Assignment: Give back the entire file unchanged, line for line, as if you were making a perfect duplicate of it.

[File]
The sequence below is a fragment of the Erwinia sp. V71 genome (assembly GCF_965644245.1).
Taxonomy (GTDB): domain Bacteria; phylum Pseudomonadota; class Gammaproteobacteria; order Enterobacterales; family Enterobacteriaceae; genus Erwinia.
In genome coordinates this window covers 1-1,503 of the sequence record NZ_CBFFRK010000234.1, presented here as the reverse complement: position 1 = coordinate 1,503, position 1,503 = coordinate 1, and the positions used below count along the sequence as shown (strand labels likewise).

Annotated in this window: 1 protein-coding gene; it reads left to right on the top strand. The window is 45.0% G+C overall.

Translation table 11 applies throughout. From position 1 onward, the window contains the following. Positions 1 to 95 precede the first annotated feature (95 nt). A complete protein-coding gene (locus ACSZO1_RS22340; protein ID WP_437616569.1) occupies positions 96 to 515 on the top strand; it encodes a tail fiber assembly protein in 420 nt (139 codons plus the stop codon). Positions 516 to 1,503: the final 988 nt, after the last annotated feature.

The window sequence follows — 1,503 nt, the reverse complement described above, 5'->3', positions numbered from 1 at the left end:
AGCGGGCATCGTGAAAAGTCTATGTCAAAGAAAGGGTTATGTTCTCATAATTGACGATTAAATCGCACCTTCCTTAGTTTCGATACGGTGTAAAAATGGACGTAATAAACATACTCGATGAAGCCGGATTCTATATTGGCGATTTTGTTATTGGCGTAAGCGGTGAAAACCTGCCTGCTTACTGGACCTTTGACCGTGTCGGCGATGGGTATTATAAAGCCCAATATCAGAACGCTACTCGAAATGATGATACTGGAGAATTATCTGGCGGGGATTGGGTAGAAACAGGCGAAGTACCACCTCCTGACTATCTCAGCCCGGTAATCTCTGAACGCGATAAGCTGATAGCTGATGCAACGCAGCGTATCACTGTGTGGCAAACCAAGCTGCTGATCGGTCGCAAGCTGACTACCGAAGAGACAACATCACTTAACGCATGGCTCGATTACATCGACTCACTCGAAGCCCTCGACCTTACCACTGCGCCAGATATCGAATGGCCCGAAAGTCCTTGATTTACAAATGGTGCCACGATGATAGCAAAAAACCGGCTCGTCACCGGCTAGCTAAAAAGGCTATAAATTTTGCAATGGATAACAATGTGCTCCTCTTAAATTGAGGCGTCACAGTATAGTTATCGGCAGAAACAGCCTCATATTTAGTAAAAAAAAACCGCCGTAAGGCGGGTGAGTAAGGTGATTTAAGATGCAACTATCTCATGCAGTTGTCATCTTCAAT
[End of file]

The sequence below is a fragment of the Erwinia sp. V71 genome (assembly GCF_965644245.1).
Taxonomy (GTDB): domain Bacteria; phylum Pseudomonadota; class Gammaproteobacteria; order Enterobacterales; family Enterobacteriaceae; genus Erwinia.
In genome coordinates this window covers 1-1,503 of the sequence record NZ_CBFFRK010000234.1, presented here as the reverse complement: position 1 = coordinate 1,503, position 1,503 = coordinate 1, and the positions used below count along the sequence as shown (strand labels likewise).

Annotated in this window: 1 protein-coding gene; it reads left to right on the top strand. The window is 45.0% G+C overall.

Translation table 11 applies throughout. From position 1 onward, the window contains the following. Positions 1 to 95 precede the first annotated feature (95 nt). A complete protein-coding gene (locus ACSZO1_RS22340; protein ID WP_437616569.1) occupies positions 96 to 515 on the top strand; it encodes a tail fiber assembly protein in 420 nt (139 codons plus the stop codon). Positions 516 to 1,503: the final 988 nt, after the last annotated feature.

The window sequence follows — 1,503 nt, the reverse complement described above, 5'->3', positions numbered from 1 at the left end:
AGCGGGCATCGTGAAAAGTCTATGTCAAAGAAAGGGTTATGTTCTCATAATTGACGATTAAATCGCACCTTCCTTAGTTTCGATACGGTGTAAAAATGGACGTAATAAACATACTCGATGAAGCCGGATTCTATATTGGCGATTTTGTTATTGGCGTAAGCGGTGAAAACCTGCCTGCTTACTGGACCTTTGACCGTGTCGGCGATGGGTATTATAAAGCCCAATATCAGAACGCTACTCGAAATGATGATACTGGAGAATTATCTGGCGGGGATTGGGTAGAAACAGGCGAAGTACCACCTCCTGACTATCTCAGCCCGGTAATCTCTGAACGCGATAAGCTGATAGCTGATGCAACGCAGCGTATCACTGTGTGGCAAACCAAGCTGCTGATCGGTCGCAAGCTGACTACCGAAGAGACAACATCACTTAACGCATGGCTCGATTACATCGACTCACTCGAAGCCCTCGACCTTACCACTGCGCCAGATATCGAATGGCCCGAAAGTCCTTGATTTACAAATGGTGCCACGATGATAGCAAAAAACCGGCTCGTCACCGGCTAGCTAAAAAGGCTATAAATTTTGCAATGGATAACAATGTGCTCCTCTTAAATTGAGGCGTCACAGTATAGTTATCGGCAGAAACAGCCTCATATTTAGTAAAAAAAAACCGCCGTAAGGCGGGTGAGTAAGGTGATTTAAGATGCAACTATCTCATGCAGTTGTCATCTTCAAT